November 9, 2017
November 21, 2017
November 10, 2017
November 3, 2017
November 21, 2017
November 8, 2017
October 24, 2017
November 17, 2017
November 16, 2017
by bill kearney | December 6, 2013 | People
Marty Margulies is one of Miami’s foremost developers and art collectors, and preparing for Art Basel Miami Beach is quite the production.
I walk past the eerie 17-foot wingspan of Anselm Kiefer’s three-ton Sprache der Vögel, past Olafur Eliasson’s raw, rocky Icelandic landscapes, and into the Warehouse’s main room, where Marty Margulies, alongside curator Katherine Hinds, is in the middle of welcoming Chinese artist Song Dong. Dong flew in yesterday to install his latest work for display during the week of Art Basel Miami Beach, the most crucial few days of the year for heavyweight collectors such as Margulies, both to share his collection and possibly buy art. Dong proffers a gift of tea and chopsticks, and the three watch as Margulies’s crew installs Dong’s arrangement of vintage wardrobe doors—foraged from China—and set up to form a sort of rustic hall of mirrors. Each one is nearly identical, as per Cultural Revolution law, but also altered, dented from decades of family use, imbued with stories and heartbreak, and reflecting the visage of anyone viewing the art. “There’s a history of people that use these,” says Margulies. “It’s about humanity. It’s a very moving thing for me.”
Back in the office, Margulies ribs his assistant, Nunzio Auricchio, about hanging art faster—they’re expecting 5,000 visitors during Basel week and need to arrange pieces by Ai Weiwei, Jannis Kounellis, and Michelangelo Pistoletto. How does Margulies decide what to buy? “It has to fit into the rest of the collection, and that’s a feel you develop,” he says. “It’s not about fashion; it’s not about who’s the hottest artist. For example, Miró is the bridge between Surrealism and abstraction, so if you have Miró, it’s natural to go with de Kooning. Pivotal is a great word, and those [works] are almost impossible to find unless you have a huge amount of money, and that’s not me.”
Margulies and curator Katherine Hinds go over photos at the Warehouse
We sit down for lunch with Norman Braman, the auto dealer magnate and former Philadelphia Eagles owner, who is credited with helping lure Art Basel to Miami. He’s also one of the more important art collectors in the US. The conversation bounces from hellacious construction permits to Miami Beach Convention Center strife to contrasting the value of the Marlins stadium (which Braman vehemently opposed) to the tax-free benefits of Art Basel Miami Beach. “Having this art fair here is like having a Super Bowl every year!” Braman says.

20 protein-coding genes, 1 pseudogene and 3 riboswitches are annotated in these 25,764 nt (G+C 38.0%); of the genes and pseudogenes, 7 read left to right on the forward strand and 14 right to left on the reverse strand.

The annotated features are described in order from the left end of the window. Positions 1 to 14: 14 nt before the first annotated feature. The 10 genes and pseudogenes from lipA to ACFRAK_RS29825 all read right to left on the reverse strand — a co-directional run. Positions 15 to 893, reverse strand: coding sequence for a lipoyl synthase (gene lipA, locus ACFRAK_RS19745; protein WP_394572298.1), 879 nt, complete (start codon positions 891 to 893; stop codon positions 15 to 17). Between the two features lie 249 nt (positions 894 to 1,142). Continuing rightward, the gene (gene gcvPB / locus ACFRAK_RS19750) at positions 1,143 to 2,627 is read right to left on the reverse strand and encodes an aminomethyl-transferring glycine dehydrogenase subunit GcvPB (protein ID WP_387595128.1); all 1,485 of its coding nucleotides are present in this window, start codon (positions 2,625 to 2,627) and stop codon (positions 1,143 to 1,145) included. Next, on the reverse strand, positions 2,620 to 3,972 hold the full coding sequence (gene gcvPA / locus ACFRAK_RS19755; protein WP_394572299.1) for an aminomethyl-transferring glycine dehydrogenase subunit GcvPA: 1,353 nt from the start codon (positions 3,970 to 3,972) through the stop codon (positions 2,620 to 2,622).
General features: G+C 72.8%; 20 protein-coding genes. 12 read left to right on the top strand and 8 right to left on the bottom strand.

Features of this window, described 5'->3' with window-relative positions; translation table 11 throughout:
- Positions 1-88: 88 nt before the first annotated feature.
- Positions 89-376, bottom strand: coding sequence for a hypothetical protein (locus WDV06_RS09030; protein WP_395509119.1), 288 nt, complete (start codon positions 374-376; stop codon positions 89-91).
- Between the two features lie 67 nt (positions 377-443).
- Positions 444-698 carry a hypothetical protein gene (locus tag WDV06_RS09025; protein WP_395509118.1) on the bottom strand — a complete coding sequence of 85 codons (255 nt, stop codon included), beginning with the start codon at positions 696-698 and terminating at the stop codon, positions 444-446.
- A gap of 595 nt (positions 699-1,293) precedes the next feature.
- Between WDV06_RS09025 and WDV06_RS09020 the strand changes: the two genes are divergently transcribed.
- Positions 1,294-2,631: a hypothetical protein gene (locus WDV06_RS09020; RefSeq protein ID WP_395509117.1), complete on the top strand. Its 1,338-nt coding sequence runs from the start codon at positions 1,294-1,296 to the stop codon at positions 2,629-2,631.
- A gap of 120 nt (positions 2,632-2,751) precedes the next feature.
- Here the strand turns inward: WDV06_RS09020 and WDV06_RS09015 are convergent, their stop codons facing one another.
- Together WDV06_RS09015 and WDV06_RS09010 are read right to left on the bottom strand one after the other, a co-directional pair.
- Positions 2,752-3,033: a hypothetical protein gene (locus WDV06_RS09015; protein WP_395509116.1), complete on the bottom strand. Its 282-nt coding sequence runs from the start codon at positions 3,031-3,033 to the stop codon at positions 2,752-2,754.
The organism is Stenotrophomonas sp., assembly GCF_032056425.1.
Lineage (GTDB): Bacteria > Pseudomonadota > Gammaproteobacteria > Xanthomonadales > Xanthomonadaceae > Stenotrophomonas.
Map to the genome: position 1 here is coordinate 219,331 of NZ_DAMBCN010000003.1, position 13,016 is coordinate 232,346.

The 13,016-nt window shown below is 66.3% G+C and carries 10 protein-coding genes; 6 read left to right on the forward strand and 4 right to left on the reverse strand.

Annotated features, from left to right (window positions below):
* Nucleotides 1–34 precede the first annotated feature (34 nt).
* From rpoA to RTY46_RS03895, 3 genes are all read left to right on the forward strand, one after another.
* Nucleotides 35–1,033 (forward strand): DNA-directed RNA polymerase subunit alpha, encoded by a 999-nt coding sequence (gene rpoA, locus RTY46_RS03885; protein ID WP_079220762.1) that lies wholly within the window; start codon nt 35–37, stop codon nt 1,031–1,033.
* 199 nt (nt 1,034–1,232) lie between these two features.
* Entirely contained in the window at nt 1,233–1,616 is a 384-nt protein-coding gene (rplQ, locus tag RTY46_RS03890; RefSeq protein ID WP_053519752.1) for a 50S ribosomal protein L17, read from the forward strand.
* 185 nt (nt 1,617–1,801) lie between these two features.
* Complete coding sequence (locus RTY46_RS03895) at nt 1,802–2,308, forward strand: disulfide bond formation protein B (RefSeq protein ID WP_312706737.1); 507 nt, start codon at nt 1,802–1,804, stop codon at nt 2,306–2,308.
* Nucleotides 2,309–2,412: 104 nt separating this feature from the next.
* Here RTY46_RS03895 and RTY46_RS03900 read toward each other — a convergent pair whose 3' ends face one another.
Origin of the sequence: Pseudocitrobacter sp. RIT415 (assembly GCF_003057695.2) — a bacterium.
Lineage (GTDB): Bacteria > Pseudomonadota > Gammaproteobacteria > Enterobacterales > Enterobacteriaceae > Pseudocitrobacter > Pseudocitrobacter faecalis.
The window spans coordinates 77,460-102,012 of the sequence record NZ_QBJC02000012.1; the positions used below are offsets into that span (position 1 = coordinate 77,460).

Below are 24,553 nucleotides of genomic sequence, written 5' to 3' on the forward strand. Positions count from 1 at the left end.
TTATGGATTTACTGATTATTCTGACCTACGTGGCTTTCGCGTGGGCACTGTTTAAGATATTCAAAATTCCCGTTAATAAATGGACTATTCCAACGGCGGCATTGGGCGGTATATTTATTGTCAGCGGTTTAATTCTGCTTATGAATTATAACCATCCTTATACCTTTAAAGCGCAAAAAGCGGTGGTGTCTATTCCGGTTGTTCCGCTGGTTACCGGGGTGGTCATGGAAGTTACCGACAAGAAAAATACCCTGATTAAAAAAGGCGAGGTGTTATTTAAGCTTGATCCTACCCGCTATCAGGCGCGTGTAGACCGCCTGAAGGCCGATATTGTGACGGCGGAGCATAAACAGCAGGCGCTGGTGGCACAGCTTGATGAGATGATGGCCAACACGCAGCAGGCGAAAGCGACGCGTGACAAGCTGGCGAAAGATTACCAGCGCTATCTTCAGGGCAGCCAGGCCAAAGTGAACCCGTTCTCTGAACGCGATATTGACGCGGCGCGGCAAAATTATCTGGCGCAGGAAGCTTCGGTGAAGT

I ask if he’d like to own pieces in Margulies’s collection.
“Absolutely. God, yes. I’m jealous of your Twomblys,” he tells Margulies.
“Oh, come on!” Margulies says.
“No, I am. And also that new Kiefer sculpture…” Braman trails off as if in reverie. “If you have the opportunity to buy a great work of art by a great artist, you can’t hesitate,” he says.
“You have to make a move. You’ve got seconds,” Margulies adds. “Even if you’re overpaying, the market will come along and surpass it. The key is to always move quickly.”
Braman goes on to explain how he and his wife, Irma, have been lending out some of their less pivotal pieces to museums. In addition to a Picasso, “we’ve put four Miró sculptures in our lending foundation.”
“Maybe we could have a Miró, since you’re lending,” Margulies says.
In his season seats right behind the Heat bench, taking in the action against the Atlanta Hawks
We pull into Williams Island, an enclave of high-rises laced with a canal leading out to the nearby Intracoastal Waterway, and enter Margulies’s latest development, Bellini, a 25-story condo filled with units selling from $1.5 to $4.6 million. He seems to know all the construction workers by name and runs through finishing touches with his project manager. We walk through a unit with an Eric Ripert-designed kitchen and views of the Atlantic. Raised in Yonkers, New York, Margulies had a stint in the Army and the University of Pennsylvania’s Wharton School before settling in Miami. He found himself in real estate, and soon figured out he didn’t like managing buildings but rather did enjoy building them. “It’s a creative process for me. I want to make sure it’s done right—people live here.” His phone chimes—he’s had 36 e-mails today from galleries looking to sell. Margulies didn’t even like art until he went to an auction in New York as a spectator. “I saw all of these people bidding lots of money, and I thought, These are pretty smart people, I’ve got to learn about this kind of stuff.” At galleries, he would listen to the spiel. “I said, ‘These guys are unbelievable.’ They take nothing, and the way they talk, they make something out of it. It’s fantastic! I called it the aesthetic of nothingness.” And so a collector was born. His friends chided him about what seemed a fool’s errand. “‘Are you crazy?’ they said. I said, ‘I’m crazy, but I’ll tell you what, I’m enjoying it.’”
We take our seats behind the Heat bench (Margulies has had season tickets since the Heat began). Energy surges in with the opening jump ball. Bosh hits a three. You can hear the players chatter on the court, the leather against LeBron’s hands as he bullies a rebound. Margulies is all smiles as he watches the flow on the court, the crisp geometry of passes and shots. “I love Ray Allen—doesn’t show a lot of emotion on the court, clutch player.” He also loves Pat Riley for the acquisition of Greg Oden. “They need a big body. Riley is very clever.” There’s a fast break. LeBron drives with magical lithe power, dunks. Margulies looks at me, raises an eyebrow, a boyish thrill in his eyes, as if we’ve gotten away with something, the witnessing of beauty. The Margulies Collection at the Warehouse, 591 NW 27th St., Miami, 305-576-1051
photography by bill kearney